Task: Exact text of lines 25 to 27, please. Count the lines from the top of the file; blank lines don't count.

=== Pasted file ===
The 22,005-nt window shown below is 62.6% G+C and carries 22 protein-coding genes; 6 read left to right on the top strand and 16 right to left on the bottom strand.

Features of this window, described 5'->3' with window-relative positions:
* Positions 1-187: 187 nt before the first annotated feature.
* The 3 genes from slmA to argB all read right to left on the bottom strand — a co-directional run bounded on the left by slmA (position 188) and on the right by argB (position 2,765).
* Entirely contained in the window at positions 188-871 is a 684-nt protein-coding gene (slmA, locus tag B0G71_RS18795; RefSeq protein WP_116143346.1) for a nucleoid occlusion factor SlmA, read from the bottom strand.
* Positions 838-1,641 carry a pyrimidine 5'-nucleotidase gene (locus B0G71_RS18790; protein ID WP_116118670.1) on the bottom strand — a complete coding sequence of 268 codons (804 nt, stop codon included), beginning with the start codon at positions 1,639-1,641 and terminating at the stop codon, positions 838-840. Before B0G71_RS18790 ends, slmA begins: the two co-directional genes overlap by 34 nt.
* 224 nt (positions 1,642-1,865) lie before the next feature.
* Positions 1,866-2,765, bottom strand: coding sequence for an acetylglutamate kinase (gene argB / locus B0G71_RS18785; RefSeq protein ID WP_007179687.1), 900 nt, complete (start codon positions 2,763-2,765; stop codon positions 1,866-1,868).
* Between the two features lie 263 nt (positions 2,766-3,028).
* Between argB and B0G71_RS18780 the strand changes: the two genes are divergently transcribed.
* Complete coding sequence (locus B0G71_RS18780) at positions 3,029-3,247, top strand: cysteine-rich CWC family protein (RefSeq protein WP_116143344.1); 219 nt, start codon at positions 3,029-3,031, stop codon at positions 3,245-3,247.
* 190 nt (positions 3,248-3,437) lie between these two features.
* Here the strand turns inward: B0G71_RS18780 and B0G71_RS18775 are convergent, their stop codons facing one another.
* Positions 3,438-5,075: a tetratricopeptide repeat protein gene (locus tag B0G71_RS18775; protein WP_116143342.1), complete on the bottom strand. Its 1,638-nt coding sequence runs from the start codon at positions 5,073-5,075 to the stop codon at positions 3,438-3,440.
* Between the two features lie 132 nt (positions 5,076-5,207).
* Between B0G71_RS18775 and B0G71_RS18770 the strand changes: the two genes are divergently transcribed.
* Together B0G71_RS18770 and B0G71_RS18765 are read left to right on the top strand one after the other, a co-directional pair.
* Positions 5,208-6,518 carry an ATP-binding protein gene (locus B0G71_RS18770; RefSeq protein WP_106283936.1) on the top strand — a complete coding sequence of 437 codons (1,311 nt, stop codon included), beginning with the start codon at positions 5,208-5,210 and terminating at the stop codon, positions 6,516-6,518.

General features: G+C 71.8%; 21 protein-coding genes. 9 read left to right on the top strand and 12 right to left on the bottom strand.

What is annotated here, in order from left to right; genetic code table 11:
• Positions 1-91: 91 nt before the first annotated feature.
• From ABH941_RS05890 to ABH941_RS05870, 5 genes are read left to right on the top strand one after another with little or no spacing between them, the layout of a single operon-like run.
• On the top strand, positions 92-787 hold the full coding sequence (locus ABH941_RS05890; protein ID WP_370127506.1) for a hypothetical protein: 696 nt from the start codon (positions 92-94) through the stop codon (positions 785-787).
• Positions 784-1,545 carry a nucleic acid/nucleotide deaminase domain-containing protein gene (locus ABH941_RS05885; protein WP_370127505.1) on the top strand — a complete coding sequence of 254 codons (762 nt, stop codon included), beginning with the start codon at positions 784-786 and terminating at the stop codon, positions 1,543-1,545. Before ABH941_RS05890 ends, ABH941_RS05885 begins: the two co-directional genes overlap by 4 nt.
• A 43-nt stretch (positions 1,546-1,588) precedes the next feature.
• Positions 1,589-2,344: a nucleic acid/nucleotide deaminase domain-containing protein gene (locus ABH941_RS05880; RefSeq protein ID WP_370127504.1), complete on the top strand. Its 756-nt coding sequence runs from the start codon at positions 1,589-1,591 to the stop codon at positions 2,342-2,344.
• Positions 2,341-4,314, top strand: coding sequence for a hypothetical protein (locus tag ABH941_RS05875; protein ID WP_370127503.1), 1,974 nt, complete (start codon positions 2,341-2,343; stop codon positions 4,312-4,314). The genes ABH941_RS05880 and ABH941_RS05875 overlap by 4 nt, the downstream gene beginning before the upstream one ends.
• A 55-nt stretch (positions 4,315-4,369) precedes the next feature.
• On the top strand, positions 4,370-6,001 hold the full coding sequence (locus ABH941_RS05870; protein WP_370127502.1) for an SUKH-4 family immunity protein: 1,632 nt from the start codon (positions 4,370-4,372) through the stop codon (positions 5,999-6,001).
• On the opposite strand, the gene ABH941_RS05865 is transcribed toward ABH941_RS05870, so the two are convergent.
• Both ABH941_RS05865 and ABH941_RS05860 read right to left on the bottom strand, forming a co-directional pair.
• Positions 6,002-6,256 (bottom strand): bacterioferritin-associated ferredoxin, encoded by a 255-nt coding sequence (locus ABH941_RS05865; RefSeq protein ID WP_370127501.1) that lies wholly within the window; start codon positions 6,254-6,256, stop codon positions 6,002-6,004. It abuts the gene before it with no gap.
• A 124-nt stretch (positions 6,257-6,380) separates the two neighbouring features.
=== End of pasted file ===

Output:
• A 43-nt stretch (positions 1,546-1,588) precedes the next feature.
• Positions 1,589-2,344: a nucleic acid/nucleotide deaminase domain-containing protein gene (locus ABH941_RS05880; RefSeq protein ID WP_370127504.1), complete on the top strand. Its 756-nt coding sequence runs from the start codon at positions 1,589-1,591 to the stop codon at positions 2,342-2,344.
• Positions 2,341-4,314, top strand: coding sequence for a hypothetical protein (locus tag ABH941_RS05875; protein ID WP_370127503.1), 1,974 nt, complete (start codon positions 2,341-2,343; stop codon positions 4,312-4,314). The genes ABH941_RS05880 and ABH941_RS05875 overlap by 4 nt, the downstream gene beginning before the upstream one ends.